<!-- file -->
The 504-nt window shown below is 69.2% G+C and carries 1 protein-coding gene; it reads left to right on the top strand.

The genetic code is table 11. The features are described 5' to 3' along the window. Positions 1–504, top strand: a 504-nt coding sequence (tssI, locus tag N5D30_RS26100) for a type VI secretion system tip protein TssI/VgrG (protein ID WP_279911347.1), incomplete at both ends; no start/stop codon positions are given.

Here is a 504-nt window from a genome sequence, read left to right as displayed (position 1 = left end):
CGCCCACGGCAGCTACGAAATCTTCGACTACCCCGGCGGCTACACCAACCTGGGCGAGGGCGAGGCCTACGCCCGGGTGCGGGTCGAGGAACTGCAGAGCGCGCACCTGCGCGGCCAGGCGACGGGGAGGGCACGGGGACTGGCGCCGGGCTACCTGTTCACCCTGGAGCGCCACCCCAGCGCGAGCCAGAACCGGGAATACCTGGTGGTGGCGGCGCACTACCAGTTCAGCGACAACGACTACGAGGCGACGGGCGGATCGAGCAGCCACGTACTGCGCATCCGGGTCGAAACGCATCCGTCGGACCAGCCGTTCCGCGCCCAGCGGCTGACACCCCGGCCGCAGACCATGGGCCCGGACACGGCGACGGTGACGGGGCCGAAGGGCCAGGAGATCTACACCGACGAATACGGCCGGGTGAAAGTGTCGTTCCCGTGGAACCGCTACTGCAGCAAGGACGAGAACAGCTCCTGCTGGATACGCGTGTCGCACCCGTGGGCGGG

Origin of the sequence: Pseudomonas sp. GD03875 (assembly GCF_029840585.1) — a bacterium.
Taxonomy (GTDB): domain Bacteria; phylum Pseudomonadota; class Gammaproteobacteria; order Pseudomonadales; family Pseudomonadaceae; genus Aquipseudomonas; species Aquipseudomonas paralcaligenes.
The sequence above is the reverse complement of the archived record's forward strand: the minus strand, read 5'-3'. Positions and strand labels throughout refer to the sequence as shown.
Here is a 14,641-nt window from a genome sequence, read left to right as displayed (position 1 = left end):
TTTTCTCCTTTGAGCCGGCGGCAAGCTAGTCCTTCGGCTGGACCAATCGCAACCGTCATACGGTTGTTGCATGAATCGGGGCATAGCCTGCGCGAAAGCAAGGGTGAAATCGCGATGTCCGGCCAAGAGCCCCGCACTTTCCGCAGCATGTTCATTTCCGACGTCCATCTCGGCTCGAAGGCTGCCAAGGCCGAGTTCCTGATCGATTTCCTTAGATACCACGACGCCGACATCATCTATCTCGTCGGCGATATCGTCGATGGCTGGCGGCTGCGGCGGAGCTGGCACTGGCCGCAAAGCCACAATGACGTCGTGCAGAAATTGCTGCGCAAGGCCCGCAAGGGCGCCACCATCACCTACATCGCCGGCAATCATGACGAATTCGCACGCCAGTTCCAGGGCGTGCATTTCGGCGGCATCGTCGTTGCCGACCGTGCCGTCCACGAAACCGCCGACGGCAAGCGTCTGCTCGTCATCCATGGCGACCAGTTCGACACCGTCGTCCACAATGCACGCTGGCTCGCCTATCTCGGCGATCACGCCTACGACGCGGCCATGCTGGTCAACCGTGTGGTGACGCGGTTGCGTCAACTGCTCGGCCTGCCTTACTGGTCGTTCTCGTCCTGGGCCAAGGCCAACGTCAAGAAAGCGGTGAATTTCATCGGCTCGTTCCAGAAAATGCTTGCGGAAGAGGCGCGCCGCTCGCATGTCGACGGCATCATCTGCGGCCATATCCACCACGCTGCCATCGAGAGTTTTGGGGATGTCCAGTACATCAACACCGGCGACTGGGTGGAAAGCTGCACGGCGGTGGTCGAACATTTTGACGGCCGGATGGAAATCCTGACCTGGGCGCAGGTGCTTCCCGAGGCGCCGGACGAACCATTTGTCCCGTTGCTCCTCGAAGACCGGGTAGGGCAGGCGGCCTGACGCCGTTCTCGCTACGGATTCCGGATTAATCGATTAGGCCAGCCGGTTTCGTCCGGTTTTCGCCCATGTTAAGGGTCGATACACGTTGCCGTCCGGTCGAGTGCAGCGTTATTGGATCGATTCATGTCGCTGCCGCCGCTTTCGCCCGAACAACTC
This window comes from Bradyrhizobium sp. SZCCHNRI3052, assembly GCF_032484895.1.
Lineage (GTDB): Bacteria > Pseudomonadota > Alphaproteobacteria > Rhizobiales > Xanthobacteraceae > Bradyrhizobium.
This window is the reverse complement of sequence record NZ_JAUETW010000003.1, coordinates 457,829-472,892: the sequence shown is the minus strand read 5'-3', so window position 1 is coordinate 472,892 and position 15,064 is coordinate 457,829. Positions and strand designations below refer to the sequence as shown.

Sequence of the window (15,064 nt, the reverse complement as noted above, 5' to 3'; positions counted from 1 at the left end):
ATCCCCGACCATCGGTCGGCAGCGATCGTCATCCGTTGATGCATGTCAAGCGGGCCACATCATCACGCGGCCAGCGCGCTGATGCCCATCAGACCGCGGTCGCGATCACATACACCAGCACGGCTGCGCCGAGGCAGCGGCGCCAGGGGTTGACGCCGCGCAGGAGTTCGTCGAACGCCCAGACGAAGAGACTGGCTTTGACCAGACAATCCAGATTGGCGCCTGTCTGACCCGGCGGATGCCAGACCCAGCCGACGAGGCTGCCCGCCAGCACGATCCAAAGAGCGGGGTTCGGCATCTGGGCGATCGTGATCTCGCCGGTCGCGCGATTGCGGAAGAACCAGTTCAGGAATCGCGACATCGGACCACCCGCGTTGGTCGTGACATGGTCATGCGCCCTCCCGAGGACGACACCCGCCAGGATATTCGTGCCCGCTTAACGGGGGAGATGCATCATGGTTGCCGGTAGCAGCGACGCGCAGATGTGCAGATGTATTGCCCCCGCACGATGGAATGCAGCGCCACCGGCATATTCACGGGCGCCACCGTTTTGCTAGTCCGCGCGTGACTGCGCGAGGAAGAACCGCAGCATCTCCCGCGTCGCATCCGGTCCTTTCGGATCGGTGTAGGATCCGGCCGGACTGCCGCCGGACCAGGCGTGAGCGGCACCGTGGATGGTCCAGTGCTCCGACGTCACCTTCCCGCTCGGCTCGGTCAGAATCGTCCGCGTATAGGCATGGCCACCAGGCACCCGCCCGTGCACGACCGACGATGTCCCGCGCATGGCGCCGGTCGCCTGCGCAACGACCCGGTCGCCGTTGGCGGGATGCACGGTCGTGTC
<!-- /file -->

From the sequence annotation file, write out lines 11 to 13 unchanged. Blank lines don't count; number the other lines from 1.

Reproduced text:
Lineage (GTDB): Bacteria > Pseudomonadota > Alphaproteobacteria > Rhizobiales > Xanthobacteraceae > Bradyrhizobium.
This window is the reverse complement of sequence record NZ_JAUETW010000003.1, coordinates 457,829-472,892: the sequence shown is the minus strand read 5'-3', so window position 1 is coordinate 472,892 and position 15,064 is coordinate 457,829. Positions and strand designations below refer to the sequence as shown.

Sequence of the window (15,064 nt, the reverse complement as noted above, 5' to 3'; positions counted from 1 at the left end):